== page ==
HONG KONG”•Asian stocks mostly kicked off the year with gains on Tuesday as traders drifted back to work after the festive break, with Hong Kong the standout performer, though the dollar faced fresh pressure from most other currencies.
Regional investors shrugged off dips in New York on the last day of 2017, instead building on the healthy advances fueled by strong data, improving corporate profits and hopes Donald Trump’s tax cuts will fire US growth.
They were also keeping an eye on the release of key US jobs figures at the end of the week, which will provide fresh clues about the strength of the world’s biggest economy.
Hong Kong led Tuesday’s rally, jumping 1.8 percent in the afternoon to its highest level since late 2007, while Shanghai ended 1.2 percent higher, boosted by data showing manufacturing activity in China continued to expand in December.
The news comes as China’s leaders look to handle a tricky transition of the economy from state investment and exports to one driven by consumer demand, while also addressing a growing debt mountain and fighting pollution.
And Rajiv Biswas, chief Asia-Pacific economist at IHS Markit in Singapore, warned that Beijing’s success in this would have consequences around the world.
“Risks to the Chinese economy will remain among the key risks to the global growth outlook in 2018, with the Asia Pacific region particularly vulnerable to the shock waves from a slowdown,” he told Bloomberg News.
Among other markets, Singapore rose 0.8 percent after figures showing the city-state’s economy beat estimates in the final three months of last year.
Seoul added 0.5 percent, with some optimism seen after North Korean leader Kim Jong-Un said he was open to talks with the South. On Tuesday the government in Seoul proposed holding high-level talks with Pyongyang on January 9.
Taipei was up 0.6 percent but Sydney slipped 0.1 percent. Tokyo and Wellington were closed for public holidays.
On currency markets, the dollar suffered further selling, with analysts pointing to profit-taking after the passage of the much-anticipated US tax cuts, as well as expected monetary tightening by other central banks that will align them with the Federal Reserve.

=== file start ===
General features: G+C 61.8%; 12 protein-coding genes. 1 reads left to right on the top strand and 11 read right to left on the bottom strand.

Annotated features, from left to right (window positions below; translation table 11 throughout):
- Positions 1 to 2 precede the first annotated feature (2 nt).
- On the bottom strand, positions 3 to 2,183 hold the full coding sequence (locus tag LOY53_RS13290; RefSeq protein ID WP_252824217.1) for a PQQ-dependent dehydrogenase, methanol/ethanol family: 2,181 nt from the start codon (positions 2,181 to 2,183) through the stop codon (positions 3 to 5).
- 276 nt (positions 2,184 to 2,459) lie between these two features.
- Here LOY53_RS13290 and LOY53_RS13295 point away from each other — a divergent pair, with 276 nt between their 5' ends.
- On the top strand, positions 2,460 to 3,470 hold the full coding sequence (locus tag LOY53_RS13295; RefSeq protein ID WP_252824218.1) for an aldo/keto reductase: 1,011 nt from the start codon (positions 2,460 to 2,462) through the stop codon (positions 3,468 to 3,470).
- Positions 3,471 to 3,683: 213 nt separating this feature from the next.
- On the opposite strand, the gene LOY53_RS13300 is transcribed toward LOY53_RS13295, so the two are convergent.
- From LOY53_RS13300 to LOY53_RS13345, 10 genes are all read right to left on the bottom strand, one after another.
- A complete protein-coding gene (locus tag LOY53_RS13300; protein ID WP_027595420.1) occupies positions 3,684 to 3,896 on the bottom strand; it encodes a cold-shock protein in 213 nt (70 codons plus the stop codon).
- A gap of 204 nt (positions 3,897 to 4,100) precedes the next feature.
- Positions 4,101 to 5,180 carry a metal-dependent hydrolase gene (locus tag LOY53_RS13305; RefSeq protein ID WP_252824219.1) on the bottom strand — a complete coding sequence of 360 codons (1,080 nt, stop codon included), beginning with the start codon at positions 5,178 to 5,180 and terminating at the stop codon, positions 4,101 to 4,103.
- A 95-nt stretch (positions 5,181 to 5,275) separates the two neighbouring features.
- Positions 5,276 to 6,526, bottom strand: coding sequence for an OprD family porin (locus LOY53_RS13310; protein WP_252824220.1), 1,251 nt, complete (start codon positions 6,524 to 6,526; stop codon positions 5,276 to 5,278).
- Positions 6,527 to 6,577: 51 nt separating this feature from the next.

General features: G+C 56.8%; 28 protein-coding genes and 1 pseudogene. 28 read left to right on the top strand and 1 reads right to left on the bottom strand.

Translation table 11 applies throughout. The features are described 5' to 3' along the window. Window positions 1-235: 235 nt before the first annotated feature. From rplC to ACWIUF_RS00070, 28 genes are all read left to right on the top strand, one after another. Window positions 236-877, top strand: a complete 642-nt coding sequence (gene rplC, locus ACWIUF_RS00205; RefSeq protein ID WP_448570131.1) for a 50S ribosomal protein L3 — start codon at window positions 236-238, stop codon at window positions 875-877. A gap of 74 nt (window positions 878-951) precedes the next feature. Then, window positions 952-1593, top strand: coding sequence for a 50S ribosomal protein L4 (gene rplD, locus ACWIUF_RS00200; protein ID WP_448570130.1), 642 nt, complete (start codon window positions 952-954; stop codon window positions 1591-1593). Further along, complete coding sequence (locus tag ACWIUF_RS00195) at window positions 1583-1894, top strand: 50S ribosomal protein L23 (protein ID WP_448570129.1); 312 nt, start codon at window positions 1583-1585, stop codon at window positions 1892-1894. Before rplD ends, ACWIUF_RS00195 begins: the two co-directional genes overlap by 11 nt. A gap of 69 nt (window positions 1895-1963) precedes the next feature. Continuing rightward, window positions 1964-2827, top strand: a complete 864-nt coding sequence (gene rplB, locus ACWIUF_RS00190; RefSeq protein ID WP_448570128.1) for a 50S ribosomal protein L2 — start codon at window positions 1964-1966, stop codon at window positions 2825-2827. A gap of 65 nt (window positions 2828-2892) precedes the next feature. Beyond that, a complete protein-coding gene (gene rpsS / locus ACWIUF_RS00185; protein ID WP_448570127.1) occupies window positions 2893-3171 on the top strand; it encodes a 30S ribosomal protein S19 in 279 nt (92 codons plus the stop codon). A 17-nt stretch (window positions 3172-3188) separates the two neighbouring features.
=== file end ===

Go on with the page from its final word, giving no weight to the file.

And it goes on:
Greg McKenna, chief market strategist at AxiTrader, said the euro was rising as “traders are making the bet that the (European Central Bank) will simply follow the Fed in the year ahead and end quantitative easing and then move toward rate hikes.”
The single currency was above $1.20 and sitting at levels not seen since September, while the pound was also around three-and-a-half-month highs.
However, bitcoin was down from its late Monday levels as the cryptocurrency struggles to bounce back from a recent sell-off fueled by profit-taking.
It had soared 25-fold over 2017 to a record high above $19,500 on December 18 before tumbling to just above $12,000 less than a week later.
It was sitting at $13,345 in Asia on Tuesday.
Oil prices edged up on the back of unrest in crude giant Iran, while a pause in the number of rigs coming online in the United States has also provided some buoyancy.
“There is some momentum for oil at the moment and that could continue,” Ric Spooner, a Sydney-based analyst at CMC Markets, said. He added that market-watchers felt an increase in US shale output appeared not to be as big as expected.
The increase comes after both main contracts enjoyed a second year of rises in 2017, largely thanks to an output freeze by Russia and Opec.